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Tuesday, October 25, 2016

Trader Joe's Korean Style BBQ Sauce

In case you were wondering, I am completely not fluent in Korean. And I've read/seen enough of those clickbait-y type articles that show someone's tattoo that they thought was a Chinese/Japanese/Korean character for "Peace" or Love" or what have you and what it really meant (at least to some) was "Goofy White Person" or "I Have Three Nipples" or something along those lines. I have no idea if those are actually true.

So when I see some Korean tramp-stamped along the bottom back of Trader Joe's Korean Style BBQ Sauce, pardon me if I'm a little apprehensive. It's probably something really nice. But if it could be translated as "Silly Foodie Hack Blogger, Are You Really Going To Review Me Even Though You Never Had Korean Barbecue?" It'd be what I deserve.

Because it's true.

Yes, I know. Shame on me. I know Korean barbecue is a thing. A very popular thing. Presumably, a very good thing. Unfortunately, it's not a very present thing here in the Pittsburgh area, far as I can tell. So pardon me that TJ's is my first foray into this particular area of cuisine.

Since I have only its own merits to judge it on, I'll start off by saying I generally like the sauce...but now I'm very interested in trying to compare to something a little more authentic. I'd think the particular blend of flavors could be a little better executed. Upfront there's a heavy soy sauce-y hit met with a fairly sweet dose of sugar. What kinda struck me is how similar, in some ways, that the taste mimics regular barbecue sauce once that soy gives way, but there's no tomatoes involved. Instead, it's gochujang sauce for the main body of the flavor. What's gochujang? I barely know myself, but looks like a blend of cayenne pepper, miso, vinegar, pear puree, and water. And more sugar, of course. The sauce has a fairly smooth body, aside from smallish pepper flakes here and there, with medium/average consistency.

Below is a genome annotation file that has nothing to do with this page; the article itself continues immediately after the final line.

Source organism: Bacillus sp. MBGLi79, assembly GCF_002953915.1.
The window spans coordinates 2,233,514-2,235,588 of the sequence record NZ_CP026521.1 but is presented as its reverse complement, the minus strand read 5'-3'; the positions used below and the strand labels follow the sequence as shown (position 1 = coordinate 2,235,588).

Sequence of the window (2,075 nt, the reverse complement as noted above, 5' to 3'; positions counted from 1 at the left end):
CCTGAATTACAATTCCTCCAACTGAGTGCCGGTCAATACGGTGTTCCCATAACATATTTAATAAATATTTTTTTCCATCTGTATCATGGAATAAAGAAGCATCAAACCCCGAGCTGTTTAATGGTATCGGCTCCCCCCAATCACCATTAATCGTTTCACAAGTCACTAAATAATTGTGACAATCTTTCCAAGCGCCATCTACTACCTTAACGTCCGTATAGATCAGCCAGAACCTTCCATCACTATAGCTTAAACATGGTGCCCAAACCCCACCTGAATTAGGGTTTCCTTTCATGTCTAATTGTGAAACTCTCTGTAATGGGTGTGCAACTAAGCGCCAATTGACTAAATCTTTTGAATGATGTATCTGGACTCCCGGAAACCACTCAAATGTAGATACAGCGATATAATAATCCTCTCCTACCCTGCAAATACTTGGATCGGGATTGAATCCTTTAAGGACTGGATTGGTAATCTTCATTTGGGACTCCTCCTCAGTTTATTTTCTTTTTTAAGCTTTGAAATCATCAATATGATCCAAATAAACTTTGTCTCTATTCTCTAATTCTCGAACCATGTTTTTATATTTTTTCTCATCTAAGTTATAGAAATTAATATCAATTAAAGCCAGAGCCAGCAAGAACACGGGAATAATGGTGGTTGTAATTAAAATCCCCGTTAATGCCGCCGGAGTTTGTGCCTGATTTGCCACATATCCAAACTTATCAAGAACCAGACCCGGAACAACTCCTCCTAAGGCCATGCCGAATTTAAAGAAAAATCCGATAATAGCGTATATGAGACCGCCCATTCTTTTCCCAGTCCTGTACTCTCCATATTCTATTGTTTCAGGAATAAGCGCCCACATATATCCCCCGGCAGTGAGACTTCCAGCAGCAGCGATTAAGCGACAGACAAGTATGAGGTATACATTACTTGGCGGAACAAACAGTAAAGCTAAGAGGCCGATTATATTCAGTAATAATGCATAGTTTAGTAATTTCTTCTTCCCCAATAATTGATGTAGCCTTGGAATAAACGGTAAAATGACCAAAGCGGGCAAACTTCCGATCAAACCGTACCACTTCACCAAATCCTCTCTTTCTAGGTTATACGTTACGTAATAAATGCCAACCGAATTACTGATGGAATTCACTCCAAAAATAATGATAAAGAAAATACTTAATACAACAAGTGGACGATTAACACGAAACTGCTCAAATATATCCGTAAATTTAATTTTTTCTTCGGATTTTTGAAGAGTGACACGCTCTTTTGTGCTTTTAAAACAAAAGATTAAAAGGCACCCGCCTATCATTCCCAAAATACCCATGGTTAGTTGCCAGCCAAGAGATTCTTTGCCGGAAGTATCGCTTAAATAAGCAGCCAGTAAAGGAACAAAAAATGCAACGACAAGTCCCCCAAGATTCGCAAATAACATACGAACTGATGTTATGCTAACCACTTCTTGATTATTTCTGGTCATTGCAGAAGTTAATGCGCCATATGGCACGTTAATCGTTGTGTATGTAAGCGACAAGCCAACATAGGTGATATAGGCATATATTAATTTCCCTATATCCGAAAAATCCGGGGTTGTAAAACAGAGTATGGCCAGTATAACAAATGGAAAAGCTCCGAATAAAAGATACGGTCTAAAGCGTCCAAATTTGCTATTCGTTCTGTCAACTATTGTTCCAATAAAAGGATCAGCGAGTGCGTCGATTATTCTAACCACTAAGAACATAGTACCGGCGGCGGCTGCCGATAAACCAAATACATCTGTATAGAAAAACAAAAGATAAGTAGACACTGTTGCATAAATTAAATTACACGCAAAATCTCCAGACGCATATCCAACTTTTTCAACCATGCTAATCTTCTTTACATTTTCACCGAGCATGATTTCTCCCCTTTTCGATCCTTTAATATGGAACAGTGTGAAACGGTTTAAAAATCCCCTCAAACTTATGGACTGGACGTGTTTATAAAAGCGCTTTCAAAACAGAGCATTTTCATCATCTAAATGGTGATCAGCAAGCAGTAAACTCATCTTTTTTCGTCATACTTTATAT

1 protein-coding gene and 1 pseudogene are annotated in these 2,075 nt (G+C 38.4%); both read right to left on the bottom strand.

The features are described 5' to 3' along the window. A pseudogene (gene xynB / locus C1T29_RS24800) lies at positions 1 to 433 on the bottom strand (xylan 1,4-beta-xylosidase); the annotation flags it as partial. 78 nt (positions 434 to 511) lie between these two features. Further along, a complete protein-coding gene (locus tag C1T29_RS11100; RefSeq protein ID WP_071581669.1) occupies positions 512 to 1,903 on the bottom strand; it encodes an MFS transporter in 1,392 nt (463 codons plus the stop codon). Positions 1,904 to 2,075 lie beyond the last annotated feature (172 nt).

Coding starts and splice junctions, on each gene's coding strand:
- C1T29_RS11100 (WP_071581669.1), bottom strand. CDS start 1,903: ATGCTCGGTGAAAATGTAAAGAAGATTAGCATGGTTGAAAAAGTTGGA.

There's a good bit of spice on the back end, which honestly I didn't notice until trying a spoonful of the sauce by itself. Any of the heat seems to dissipate easily into the rest of the dish, such as the pulled pork we had the other night, or the burger I dumped some on top of tonight. That being said, I could see this being a little wild for those with a sensitive palette - my kiddos avoided after a small taste or two, for example. It's not exactly an even flavor throughout, and perhaps a little less soy/a little more spice would have helped in that regard.

Between the wife and I, we'll get the bottle finished without too much struggle, but we don't have a new favorite on our hands here, either. It'll do, and as stated, the TJ's sauce does make me eager to try out authentic Korean barbecue. For a tasty mealtime condiment and possible gateway sauce to a new food world, we're game.

Bottom line: Trader Joe's Korean Style BBQ Sauce: 7 out of 10 Golden Spoons.


  1. This will be amazing for summertime grilling, esp chicken wings and steaks.

    1. Why limit grilling to summertime? It's a year-round activity!! (And don't overlook the excellence of TJ's coffee garlic dry rub!)

    2. I read a recommendation to bake chicken (dark meat) in this sauce and serve with rice - makes a delicious meal.

  2. Next time you're at an asian or korean grocery (or sometimes in regular grocery stores) look for "bulgolgi sauce" which is thinner and not usually spicy, has a soy/sweet combo that is great as a marinade or sauce. I use it most on roasted veggies, especially cruciferous ones like cauliflower or brussel sprouts

  3. Authentic korean bbq doesn't have things like paprika or cayenne in the marinade, but this still looks interesting. The asian markets sell pre-bottled versions that are closer to the real deal.

    But making your own is fairly easy, as well. Some people add CocaCola when making their marinade. (It helps tenderize the meat.)

  4. Visit the North regions of Albania. Apart from the beautiful nature the food is delicious. They cook the most tasteful lamb in their traditional way


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